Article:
Northern California police say they were justified in punching and beating a 14-year-old boy because he resisted the cop’s attempts to detain him for illegal substances, specifically a Swisher Sweet cigarillo.
The boy, Elijah Tufono, said the Rancho Cordova police officer confronted him Monday after he had asked a stranger to purchase the tobacco product for him which he was holding in his hand. Tufono told Fox 40 he immediately handed the cigarillo to the officer. He also admitted he had lied to the cop by telling him he was 18 years old, which would have made it legal for him to possess the tobacco product.
But Rancho Cordova police officer Brian Fowell did not believe him and began trying to place handcuffs on him, according to Fox 40.
Tufono said trouble began after he asked a stranger to purchase some tobacco for him and had it in hand.
“And that’s when the cop pulled up. And he asked me what was that in my hand. And I had gave him, as soon as he asked me that, I just gave it to him,” recalled Tufono.
He said the officer became confrontational despite him handing over the tobacco right away. Out of fear, Tufono said he was not truthful with the officer.
“I did lie to him and I didn’t cooperate, and I know that and I made that mistake. But that didn’t give him no right to do what he did,” said Tufono.
Tufono said the officer then tried to put handcuffs on him without telling him why.
“So when he did that, I pulled my right hand back and that’s when he started getting aggressive and trying to fight,” said Tufono.
Rancho Cordova police released a statement saying they were only responding to “complaints from citizens about hand-to-hand sales of alcohol, tobacco and drugs to minors” at an intersection that includes both a Chevron and 7-11, according to Google Maps.
On April 27, 2020, a Problem Oriented Policing (POP) Officer with the Rancho Cordova Police Department was proactively patrolling the area of Mills Station Road and Mather Field Road. The deputy was in the area due to complaints from citizens about hand-to-hand sales of alcohol, tobacco and drugs to minors.
It’s important to put video footage into context, especially in relation to a use of force incident. In this case, the deputy saw what he believed to be a hand-to-hand exchange between an adult and juvenile. As the deputy turned around, he lost sight of the adult, who left the area. When the deputy approached the juvenile, the juvenile was uncooperative and refused to give the deputy basic identifying information. He told the deputy he was 18 years old. Having reasonable suspicion that criminal activity was occurring, the deputy attempted to detain the juvenile so he could conduct further investigation. The juvenile became physically resistive at that time, causing the deputy to lose control of his handcuffs, which landed several feet away. The deputy attempted to maintain control of the juvenile without his handcuffs and while alone waiting for his partners to arrive and assist him.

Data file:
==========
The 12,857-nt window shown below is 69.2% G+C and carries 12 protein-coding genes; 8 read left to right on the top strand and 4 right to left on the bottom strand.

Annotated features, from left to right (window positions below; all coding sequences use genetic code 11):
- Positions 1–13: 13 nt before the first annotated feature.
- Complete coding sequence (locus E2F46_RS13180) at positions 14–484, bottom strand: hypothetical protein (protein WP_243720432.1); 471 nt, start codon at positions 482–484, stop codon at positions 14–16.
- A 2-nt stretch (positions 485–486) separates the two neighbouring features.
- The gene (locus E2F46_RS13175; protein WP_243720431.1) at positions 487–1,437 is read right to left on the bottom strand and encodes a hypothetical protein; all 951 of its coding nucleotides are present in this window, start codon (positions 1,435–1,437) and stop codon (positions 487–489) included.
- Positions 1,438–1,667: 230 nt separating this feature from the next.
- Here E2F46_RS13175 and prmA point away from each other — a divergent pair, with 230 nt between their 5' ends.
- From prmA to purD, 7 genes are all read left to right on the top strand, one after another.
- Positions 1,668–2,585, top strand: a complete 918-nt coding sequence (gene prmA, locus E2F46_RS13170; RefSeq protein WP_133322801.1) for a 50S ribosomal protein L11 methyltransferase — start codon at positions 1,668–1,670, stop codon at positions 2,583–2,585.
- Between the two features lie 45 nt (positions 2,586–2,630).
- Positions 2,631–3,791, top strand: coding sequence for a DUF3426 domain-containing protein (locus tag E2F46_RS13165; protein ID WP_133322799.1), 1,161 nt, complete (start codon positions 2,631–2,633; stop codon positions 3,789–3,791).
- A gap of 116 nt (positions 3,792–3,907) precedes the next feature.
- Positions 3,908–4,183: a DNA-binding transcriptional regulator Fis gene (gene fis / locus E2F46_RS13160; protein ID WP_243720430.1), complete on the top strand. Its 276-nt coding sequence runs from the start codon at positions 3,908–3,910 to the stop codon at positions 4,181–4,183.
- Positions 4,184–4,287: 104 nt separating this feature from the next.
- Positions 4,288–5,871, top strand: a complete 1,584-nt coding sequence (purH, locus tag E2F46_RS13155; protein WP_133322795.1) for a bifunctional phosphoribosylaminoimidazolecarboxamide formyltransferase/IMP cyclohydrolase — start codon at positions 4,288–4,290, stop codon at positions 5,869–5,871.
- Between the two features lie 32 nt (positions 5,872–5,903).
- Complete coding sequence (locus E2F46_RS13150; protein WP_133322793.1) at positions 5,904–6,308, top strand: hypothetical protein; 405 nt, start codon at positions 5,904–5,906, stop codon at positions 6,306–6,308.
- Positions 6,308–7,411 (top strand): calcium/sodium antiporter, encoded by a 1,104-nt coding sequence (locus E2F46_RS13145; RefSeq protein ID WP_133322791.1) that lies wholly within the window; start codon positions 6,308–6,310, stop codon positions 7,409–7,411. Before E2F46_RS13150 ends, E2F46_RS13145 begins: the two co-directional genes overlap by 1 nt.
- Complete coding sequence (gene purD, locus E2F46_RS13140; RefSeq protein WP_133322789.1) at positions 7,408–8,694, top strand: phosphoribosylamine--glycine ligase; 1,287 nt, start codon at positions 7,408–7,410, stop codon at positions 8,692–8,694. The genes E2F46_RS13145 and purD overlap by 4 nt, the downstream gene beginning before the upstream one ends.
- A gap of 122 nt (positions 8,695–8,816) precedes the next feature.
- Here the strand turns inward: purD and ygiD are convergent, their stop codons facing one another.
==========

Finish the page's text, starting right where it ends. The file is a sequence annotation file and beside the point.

Ultimately, the deputy recovered tobacco products from the 14-year-old juvenile, which is presumably the reason for his resistance. The juvenile was cited and released to his guardians.
This type of situation is hard on everyone–the young man, who resisted arrest, and the officer, who would much rather have him cooperate. The community should know our deputies have a heart for the Rancho Cordova community, especially for the youth they serve through the schools, PAL sports, and our new Youth Center.
These are the facts as we know them. The Sacramento County Sheriff’s Office and Rancho Cordova Police Department, however, have proactively started an investigation into the use of force by our deputy in order to gain a complete and thorough understanding of the events that took place during this incident. Maintaining the public trust and remaining transparent are of paramount importance to the Sheriff’s Office and Rancho Cordova Police Department.
It’s important to put police statements into context, especially in incidents where the enforcement of the crime is worse than the actual crime. It’s not much different than how the New York City Police Department tried to justify the murder of Eric Garner because he had been selling untaxed cigarettes.
Also, at a time when science recommends maintaining social distancing to keep from contacting the coronavirus, not only were the cop or the boy not wearing face masks, the cop believed it was more important to get physical with the boy in order to enforce a victimless crime. That is what the department describes as “problem oriented policing,” which according to Wikipedia, “requires police to be proactive in identifying underlying problems which can be targeted to reduce crime and disorder at their roots.”
In other words, it’s a variation of the NYPD’s “broken glass theory,” which led to countless unconstitutional “stop and frisk” incidents in minority neighborhoods. As always, it’s never about safety but about control. Watch the video below.